I set up the birth tub the night before Mia was born. It wasn’t out of expectation. The next day was her due date and I figured, out of any day, that’d be the least likely she’d arrive. But she did. First thing in the morning. It had nothing to do with a mother’s intuition. I wasn’t a mother yet.
I suppose there might be some similarities to an article I wrote going viral, but maybe not. Writing is something you nurture and care for and witness its growth over time. Maybe, just possibly, it could be your own, inner child. Or maybe I’m looking too much into it.
All I know is, the day before my article on Vox came out, I met with a friend who’s a web designer for Mamalode. We talked about switching my blog to a different platform, SEO, and, finally, starting a professional page on Facebook.
I’d anticipated the pieces coming out on Vox and Scary Mommy for a couple of days. I’d flipped my blog all around, changing pages and pictures, and changing the title. I shut down my Facebook page, making all posts only visible to friends, and made myself a “Stephanie Land, Writer” page. It felt pretentious and weird, but freelancing is my business and that means promoting my brand to get clients, even if that brand is me. Either way, I had to proclaim myself publically as a writer and own it, even though it felt cheesy.
My boss called me Thursday morning right after I’d gotten up. Coraline had been up late and slept in. I was still groggy, had barely gotten out to let the dog pee, and definitely hadn’t had any coffee.
“Have you checked online yet? Your piece came out on Vox, I bet you’re excited about that!” she said.
I hadn’t even woken up my computer yet. The old laptop takes several minutes to get moving in the morning. I let it do its thing, finished my conversation, and went about attempting to boil water for coffee. My bank account was overdrawn for the first time in years. My truck wasn’t running right and needed to get checked out. And I had to mail documents for a hearing next week.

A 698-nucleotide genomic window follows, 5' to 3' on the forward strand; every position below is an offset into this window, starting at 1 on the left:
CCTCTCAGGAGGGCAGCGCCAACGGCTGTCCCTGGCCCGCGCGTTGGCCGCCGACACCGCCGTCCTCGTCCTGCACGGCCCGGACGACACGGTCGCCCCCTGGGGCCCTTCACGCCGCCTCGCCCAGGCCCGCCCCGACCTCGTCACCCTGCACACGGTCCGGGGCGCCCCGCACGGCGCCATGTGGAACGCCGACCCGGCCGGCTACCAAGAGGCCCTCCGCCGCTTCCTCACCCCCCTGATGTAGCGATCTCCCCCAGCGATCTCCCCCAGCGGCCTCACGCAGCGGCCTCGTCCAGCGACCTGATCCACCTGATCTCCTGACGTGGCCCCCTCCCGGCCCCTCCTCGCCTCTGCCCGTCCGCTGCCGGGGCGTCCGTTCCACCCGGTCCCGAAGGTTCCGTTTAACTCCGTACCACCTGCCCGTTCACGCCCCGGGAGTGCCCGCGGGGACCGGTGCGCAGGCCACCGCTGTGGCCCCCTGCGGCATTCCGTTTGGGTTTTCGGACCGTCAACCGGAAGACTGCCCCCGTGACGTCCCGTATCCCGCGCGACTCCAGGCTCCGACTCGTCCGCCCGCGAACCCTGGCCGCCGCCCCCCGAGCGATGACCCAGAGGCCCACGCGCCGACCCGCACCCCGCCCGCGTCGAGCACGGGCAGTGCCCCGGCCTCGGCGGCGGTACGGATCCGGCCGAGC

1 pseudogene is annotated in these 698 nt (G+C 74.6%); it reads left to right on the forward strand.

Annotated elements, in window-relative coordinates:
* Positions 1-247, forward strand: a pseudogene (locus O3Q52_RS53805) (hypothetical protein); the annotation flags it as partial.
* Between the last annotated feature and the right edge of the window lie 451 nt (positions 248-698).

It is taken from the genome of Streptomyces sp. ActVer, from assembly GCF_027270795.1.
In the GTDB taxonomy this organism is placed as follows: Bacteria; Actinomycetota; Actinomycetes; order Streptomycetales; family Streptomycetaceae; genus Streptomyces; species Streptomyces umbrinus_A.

I squinted at my email account, and had a bunch of messages about people following my blog. I frowned, not really knowing what that meant, and checked my blog stats. It’d had almost 4,000 hits in the last hour. Comments were coming in so fast I couldn’t keep up and finally shut them down. Most of them were positive, but quite a few were negative.
Fullscreen capture 7162015 24823 PM.bmpI’d known the Vox piece would cause a stir, and knew it’d piss a lot of people off, possibly defaming my character a bit, but the story and writing were excellent. I trusted most people would see through it, and see the real story that needed to be told: that the big house on the hill doesn’t mean a perfect, happy, life, and my disenchantment from discovering that as a maid.
The comments kept coming in, and people were searching me on Google to get to my blog. They were sending me awful messages, but most were extremely supportive and even inspiring. I kept thinking, “I’m so grateful I started that public page last night.” Most of my Facebook page had been public lately in an effort to promote myself. I couldn’t imagine having thousands of people flipping through years of posts and pictures. I hadn’t expected the popularity at all, but maybe it was a mother’s intuition to protect her kids, I don’t know.
By noon, blog traffic had reached 10,000 hits, which was close to how many hits it’d ever received since I started it in 2009. People from larger news outlets had contacted me for permission to run the story, or if I could send them more of it. Then I got a message from an agent interested in the book I’ve been working on.
I still hadn’t brushed my teeth. I’d boiled water for coffee three times. And why wasn’t the mechanic calling me back?
I finally got a hold of Mia to tell her the news. She’s still visiting her dad until Sunday.
“So I’m extra extra famous now?” she said.
“Yup, sweetie, the book I’m writing about you will probably get published now,” I said.